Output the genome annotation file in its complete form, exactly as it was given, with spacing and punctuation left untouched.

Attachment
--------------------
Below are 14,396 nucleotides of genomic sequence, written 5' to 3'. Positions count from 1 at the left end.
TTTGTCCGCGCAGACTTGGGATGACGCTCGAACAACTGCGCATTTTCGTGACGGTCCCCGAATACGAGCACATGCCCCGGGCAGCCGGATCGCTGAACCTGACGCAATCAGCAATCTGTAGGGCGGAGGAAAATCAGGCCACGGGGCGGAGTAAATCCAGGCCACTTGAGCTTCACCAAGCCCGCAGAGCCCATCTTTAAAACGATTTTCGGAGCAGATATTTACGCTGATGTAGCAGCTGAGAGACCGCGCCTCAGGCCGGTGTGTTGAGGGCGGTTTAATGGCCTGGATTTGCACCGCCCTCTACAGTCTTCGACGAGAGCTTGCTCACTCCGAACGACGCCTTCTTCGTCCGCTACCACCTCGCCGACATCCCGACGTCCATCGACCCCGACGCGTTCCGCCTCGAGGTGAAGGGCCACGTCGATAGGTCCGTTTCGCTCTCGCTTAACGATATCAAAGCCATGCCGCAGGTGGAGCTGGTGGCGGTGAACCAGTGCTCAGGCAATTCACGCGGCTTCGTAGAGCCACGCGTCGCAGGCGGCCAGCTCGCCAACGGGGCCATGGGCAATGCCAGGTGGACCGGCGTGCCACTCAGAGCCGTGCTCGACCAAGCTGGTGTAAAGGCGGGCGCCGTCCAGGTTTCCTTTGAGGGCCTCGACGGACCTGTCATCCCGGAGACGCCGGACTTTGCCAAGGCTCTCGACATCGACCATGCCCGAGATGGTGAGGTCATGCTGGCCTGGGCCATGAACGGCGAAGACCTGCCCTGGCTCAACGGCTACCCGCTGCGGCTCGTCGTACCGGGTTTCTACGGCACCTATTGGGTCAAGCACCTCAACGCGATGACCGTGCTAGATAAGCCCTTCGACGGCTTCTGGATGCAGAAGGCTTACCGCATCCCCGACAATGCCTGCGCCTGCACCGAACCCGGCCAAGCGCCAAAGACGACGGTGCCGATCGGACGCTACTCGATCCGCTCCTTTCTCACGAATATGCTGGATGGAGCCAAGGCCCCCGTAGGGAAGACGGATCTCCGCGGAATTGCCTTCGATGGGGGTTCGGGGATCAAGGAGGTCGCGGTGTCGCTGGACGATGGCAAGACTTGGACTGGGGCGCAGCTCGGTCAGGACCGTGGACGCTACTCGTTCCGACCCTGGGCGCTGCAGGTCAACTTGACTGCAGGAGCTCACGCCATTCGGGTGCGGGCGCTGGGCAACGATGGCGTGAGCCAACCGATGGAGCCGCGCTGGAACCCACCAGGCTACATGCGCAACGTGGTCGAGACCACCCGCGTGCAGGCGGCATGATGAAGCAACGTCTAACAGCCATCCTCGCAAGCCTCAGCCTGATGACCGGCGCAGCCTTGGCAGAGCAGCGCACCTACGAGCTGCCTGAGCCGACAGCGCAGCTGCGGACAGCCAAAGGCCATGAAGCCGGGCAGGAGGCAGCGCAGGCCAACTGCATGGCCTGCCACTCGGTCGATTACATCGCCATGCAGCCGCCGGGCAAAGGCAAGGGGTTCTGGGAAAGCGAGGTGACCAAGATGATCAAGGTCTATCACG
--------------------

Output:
Below are 14,396 nucleotides of genomic sequence, written 5' to 3'. Positions count from 1 at the left end.
TTTGTCCGCGCAGACTTGGGATGACGCTCGAACAACTGCGCATTTTCGTGACGGTCCCCGAATACGAGCACATGCCCCGGGCAGCCGGATCGCTGAACCTGACGCAATCAGCAATCTGTAGGGCGGAGGAAAATCAGGCCACGGGGCGGAGTAAATCCAGGCCACTTGAGCTTCACCAAGCCCGCAGAGCCCATCTTTAAAACGATTTTCGGAGCAGATATTTACGCTGATGTAGCAGCTGAGAGACCGCGCCTCAGGCCGGTGTGTTGAGGGCGGTTTAATGGCCTGGATTTGCACCGCCCTCTACAGTCTTCGACGAGAGCTTGCTCACTCCGAACGACGCCTTCTTCGTCCGCTACCACCTCGCCGACATCCCGACGTCCATCGACCCCGACGCGTTCCGCCTCGAGGTGAAGGGCCACGTCGATAGGTCCGTTTCGCTCTCGCTTAACGATATCAAAGCCATGCCGCAGGTGGAGCTGGTGGCGGTGAACCAGTGCTCAGGCAATTCACGCGGCTTCGTAGAGCCACGCGTCGCAGGCGGCCAGCTCGCCAACGGGGCCATGGGCAATGCCAGGTGGACCGGCGTGCCACTCAGAGCCGTGCTCGACCAAGCTGGTGTAAAGGCGGGCGCCGTCCAGGTTTCCTTTGAGGGCCTCGACGGACCTGTCATCCCGGAGACGCCGGACTTTGCCAAGGCTCTCGACATCGACCATGCCCGAGATGGTGAGGTCATGCTGGCCTGGGCCATGAACGGCGAAGACCTGCCCTGGCTCAACGGCTACCCGCTGCGGCTCGTCGTACCGGGTTTCTACGGCACCTATTGGGTCAAGCACCTCAACGCGATGACCGTGCTAGATAAGCCCTTCGACGGCTTCTGGATGCAGAAGGCTTACCGCATCCCCGACAATGCCTGCGCCTGCACCGAACCCGGCCAAGCGCCAAAGACGACGGTGCCGATCGGACGCTACTCGATCCGCTCCTTTCTCACGAATATGCTGGATGGAGCCAAGGCCCCCGTAGGGAAGACGGATCTCCGCGGAATTGCCTTCGATGGGGGTTCGGGGATCAAGGAGGTCGCGGTGTCGCTGGACGATGGCAAGACTTGGACTGGGGCGCAGCTCGGTCAGGACCGTGGACGCTACTCGTTCCGACCCTGGGCGCTGCAGGTCAACTTGACTGCAGGAGCTCACGCCATTCGGGTGCGGGCGCTGGGCAACGATGGCGTGAGCCAACCGATGGAGCCGCGCTGGAACCCACCAGGCTACATGCGCAACGTGGTCGAGACCACCCGCGTGCAGGCGGCATGATGAAGCAACGTCTAACAGCCATCCTCGCAAGCCTCAGCCTGATGACCGGCGCAGCCTTGGCAGAGCAGCGCACCTACGAGCTGCCTGAGCCGACAGCGCAGCTGCGGACAGCCAAAGGCCATGAAGCCGGGCAGGAGGCAGCGCAGGCCAACTGCATGGCCTGCCACTCGGTCGATTACATCGCCATGCAGCCGCCGGGCAAAGGCAAGGGGTTCTGGGAAAGCGAGGTGACCAAGATGATCAAGGTCTATCACG